Native American global leader and Executive Director of the Indigenous Environmental Network Tom Goldtooth shows that at the root of indigenous survival is gratitude for the generosity of Mother Earth and biodiversity. He contrasts this worldview with neo-colonial approaches such as genetic engineering, patenting of life, dirty energy extraction, and “Free Trade” that leads to exploitation, poverty, violence and international discord.
This speech was given at the 2001 Bioneers National Conference.
Since 1990, Bioneers has acted as a fertile hub of social and scientific innovators with practical and visionary solutions for the world’s most pressing environmental and social challenges.
To experience talks like this, please join us at the Bioneers National Conference each October, and regional Bioneers Resilient Community Network gatherings held nationwide throughout the year.
“Combating Elder Hunger in Native America” is a short video that explores the issue of food security among Native American seniors. It was produced by First Nations Development Institute with generous support from AARP Foundation. The video was shot and edited by students and faculty at the Institute of American Indian Arts in Santa Fe, New Mexico.
A Wendigo is a half-beast creature appearing in the legends of the Algonquian peoples along the Atlantic Coast and Great Lakes Region of both the United States and Canada. The creature or spirit could either possess characteristics of a human or a monster that had physically transformed from a person. It is particularly associated with cannibalism. The Algonquian believed those who indulged in eating human flesh were at particular risk; the legend appears to have reinforced the taboo against the practice of cannibalism. It is often described in Algonquian mythology as a balance of nature.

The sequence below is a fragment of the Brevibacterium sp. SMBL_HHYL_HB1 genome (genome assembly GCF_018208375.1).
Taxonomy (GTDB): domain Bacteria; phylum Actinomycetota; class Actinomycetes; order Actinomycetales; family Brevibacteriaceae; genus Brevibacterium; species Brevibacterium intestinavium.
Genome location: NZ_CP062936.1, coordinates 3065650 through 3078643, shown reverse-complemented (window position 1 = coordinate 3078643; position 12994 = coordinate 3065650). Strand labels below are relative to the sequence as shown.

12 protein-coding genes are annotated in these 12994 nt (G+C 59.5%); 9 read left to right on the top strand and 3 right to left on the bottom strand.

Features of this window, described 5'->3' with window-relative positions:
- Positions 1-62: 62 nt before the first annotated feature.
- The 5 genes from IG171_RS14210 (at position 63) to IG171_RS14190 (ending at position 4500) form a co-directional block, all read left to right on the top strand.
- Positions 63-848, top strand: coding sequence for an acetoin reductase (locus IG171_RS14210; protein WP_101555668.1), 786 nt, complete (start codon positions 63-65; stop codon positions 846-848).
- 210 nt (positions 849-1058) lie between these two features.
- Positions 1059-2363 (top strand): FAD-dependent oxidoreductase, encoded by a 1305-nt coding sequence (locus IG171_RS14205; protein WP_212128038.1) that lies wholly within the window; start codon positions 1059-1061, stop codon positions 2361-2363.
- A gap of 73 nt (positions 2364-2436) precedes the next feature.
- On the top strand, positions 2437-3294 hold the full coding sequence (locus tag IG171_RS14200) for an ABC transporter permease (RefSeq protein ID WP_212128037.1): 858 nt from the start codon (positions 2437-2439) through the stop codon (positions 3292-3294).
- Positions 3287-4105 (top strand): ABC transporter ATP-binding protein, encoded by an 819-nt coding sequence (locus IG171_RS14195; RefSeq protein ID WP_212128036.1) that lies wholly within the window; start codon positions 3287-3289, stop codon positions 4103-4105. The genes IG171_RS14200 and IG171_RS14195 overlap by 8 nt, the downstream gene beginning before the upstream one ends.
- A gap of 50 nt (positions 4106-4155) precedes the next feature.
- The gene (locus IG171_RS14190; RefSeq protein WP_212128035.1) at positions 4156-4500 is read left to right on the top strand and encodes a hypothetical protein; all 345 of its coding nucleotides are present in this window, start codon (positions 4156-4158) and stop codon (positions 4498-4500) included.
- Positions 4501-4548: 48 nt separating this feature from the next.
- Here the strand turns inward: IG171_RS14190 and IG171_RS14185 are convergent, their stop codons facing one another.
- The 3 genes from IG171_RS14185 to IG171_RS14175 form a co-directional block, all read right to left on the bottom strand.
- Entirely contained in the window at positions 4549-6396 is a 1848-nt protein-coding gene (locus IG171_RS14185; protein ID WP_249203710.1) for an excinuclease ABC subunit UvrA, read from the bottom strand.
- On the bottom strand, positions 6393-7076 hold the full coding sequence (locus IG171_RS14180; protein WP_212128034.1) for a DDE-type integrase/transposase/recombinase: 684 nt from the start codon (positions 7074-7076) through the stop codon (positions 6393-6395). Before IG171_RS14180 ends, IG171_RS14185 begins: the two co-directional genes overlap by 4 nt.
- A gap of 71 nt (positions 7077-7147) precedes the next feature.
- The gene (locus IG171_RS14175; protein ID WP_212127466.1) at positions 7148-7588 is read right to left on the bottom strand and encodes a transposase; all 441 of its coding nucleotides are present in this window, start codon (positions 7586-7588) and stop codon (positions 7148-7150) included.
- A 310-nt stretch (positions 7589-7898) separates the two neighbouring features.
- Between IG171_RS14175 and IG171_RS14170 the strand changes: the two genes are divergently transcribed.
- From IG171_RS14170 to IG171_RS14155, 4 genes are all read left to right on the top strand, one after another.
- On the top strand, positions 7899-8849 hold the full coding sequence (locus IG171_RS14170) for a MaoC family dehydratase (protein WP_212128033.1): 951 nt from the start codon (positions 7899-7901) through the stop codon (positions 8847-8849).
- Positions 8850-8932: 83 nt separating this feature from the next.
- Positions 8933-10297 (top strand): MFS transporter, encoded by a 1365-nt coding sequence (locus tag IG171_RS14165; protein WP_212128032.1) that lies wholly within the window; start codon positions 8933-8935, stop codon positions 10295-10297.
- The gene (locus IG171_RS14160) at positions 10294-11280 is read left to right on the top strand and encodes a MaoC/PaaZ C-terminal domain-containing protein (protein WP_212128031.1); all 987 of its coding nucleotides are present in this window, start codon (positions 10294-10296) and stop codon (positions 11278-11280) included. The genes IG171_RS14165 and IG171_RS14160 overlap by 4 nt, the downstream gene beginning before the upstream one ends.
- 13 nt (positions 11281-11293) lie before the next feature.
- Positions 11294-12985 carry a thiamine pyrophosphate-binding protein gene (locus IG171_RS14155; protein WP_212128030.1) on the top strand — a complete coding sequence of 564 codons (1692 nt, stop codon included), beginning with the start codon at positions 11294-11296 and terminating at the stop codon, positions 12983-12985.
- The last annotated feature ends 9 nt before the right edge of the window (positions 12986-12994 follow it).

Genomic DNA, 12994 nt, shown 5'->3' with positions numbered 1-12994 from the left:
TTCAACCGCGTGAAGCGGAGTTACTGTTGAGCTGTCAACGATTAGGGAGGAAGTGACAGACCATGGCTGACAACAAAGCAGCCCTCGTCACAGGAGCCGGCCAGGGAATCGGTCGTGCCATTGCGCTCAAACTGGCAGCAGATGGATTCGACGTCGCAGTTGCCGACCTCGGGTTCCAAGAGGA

The legend lends its name to the disputed modern medical term Wendigo psychosis. This is supposed to be a Culture-bound syndrome that features symptoms such as an intense craving for human flesh and a fear the sufferer is a cannibal. This condition was alleged to have occurred among Algonquian native cultures, but remains disputed.
The Wendigo legend has inspired a number of derived characters commonly found in modern horror fiction.
Video by Karonhiio
10 words towards the body.
Onón:tsi – Head
Onónhkwis – Hair
Okèn:kwara – Forehead
Ohónhta – Ear(s)
Ohranónsha – Temple(s)
Okónsha – Face
Okà:ra – Eye(s)
O’niónsha – Nose
Ohnhò:kwa – Cheek(s) (upper/cheekbone(s))
Ósha – Lip(s)